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Old 02-03-2019   #10
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Quote:
Originally Posted by Contarama View Post
That contax t3 was going to bring way more than $300 someday
I did that exact same thing...
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Old 02-03-2019   #11
CMur12
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I always wanted a Rolleiflex TLR.


My first TLRs were a Minolta Autocord and then a Mamiya C330f. Later still, I finally got a Rolleicord (sold it), and a couple of Rolleiflexes (plus two Yashicas and a Ricohflex/Diacord).



My favorites are still the Minolta Autocord and the Mamiya. I should have just stuck with them.


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Old 02-03-2019   #12
Rayt
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Stick to one thing whether gear, film or chemicals and be an expert with it. Biggest regret: not taking that shot (lots of those).
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Old 02-03-2019   #13
shimokita
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Re: What do you wish you'd realized earlier?
Ans: What I haven't realized yet

That planning sometimes results a different outcome... That it's not a matter of slowing down, it's just being ready at the right moment.

Casey
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Old 02-03-2019   #14
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I wish I’d checked that the film was winding on properly that time with my M4... 36 Pulitzer Prize winners all on top of each other.
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Old 02-03-2019   #15
teddy
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... That what really matters is a camera and a few good lenses - and that's it. Everything else is clutter and chasing after the wind. And a few good lenses means (three good ones).
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Old 02-03-2019   #16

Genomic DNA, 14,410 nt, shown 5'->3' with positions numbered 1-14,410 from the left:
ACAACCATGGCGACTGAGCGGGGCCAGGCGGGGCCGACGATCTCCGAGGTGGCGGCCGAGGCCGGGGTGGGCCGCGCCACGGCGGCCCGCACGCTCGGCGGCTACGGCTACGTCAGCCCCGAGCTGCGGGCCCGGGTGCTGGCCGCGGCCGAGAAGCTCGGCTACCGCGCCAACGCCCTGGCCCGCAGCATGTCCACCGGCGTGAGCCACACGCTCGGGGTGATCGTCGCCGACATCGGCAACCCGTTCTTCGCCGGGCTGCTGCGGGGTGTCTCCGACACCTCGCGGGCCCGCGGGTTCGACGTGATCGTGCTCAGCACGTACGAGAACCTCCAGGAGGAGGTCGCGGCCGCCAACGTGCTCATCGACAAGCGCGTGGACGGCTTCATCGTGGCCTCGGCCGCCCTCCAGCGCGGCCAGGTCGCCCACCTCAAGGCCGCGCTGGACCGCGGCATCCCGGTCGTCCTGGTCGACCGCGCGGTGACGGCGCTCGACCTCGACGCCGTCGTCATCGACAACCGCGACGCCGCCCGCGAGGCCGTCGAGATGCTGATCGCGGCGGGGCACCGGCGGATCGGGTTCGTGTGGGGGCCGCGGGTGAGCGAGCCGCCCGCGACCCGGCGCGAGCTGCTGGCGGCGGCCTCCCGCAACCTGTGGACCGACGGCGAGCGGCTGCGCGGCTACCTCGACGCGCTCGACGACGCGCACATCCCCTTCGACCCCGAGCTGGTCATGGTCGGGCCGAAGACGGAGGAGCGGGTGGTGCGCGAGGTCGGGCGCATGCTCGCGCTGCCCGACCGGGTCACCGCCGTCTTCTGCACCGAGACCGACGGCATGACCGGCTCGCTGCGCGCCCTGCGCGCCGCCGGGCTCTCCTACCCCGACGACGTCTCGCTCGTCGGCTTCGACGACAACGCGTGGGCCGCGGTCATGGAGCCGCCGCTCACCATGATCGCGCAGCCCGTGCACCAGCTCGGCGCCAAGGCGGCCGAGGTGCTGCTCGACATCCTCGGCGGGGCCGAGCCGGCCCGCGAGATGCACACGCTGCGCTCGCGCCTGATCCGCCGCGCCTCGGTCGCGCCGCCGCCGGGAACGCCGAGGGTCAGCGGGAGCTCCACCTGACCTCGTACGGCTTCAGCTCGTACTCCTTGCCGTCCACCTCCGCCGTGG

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I wish I'd realized that you can shoot as much film as you want, and put it in the fridge or freezer to develop much later. So many images were missed because I was trying to 'save' film, when I should have just shot everything and developed when it could be afforded. I kind of blame my Dad, who was annoyed when I took loads of pictures at a holiday in Hawaii. Come on, Dad. we're on the other side of the world seeing women in bikini tops and hula skirts in real life! That put a dampener on my image making back then.

I wish I'd realized the vital importance of photography and daily/weekly journaling from my teenage years onwards. Much of my journals are spotty, especially from 12-16. I got a lot better from 16 on, but there's much I wish I had photographed and journaled from 12 to 16.
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Old 02-04-2019   #17
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Nothing really, the learning process is (more than) half the fun.
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Old 02-04-2019   #18
Brian Atherton
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That taking a decent photo mostly has nothing to do with the brand of camera gear you’re using.
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Old 02-04-2019   #19
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Expose more, develop less. In other words, the manufacturers' instructions don't give the best negatives.

Last edited by john_s : 02-04-2019 at 17:10. Reason: spelling
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Old 02-04-2019   #20
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I mostly wish I'd kept gear I was selling until later. Sold one of those daft Tomioka 55mm 1.2 lenses a couple of years ago, and they're now selling for 3 times what I flogged it for.

And I wish I'd realised earlier that Pentax are the SLR brand for me. Started with Pentax, sold a perfect, serviced ME Super and tried Canon, Nikon and Olympus before going back to Pentax. Trying to find an ME Super as perfect as my first one...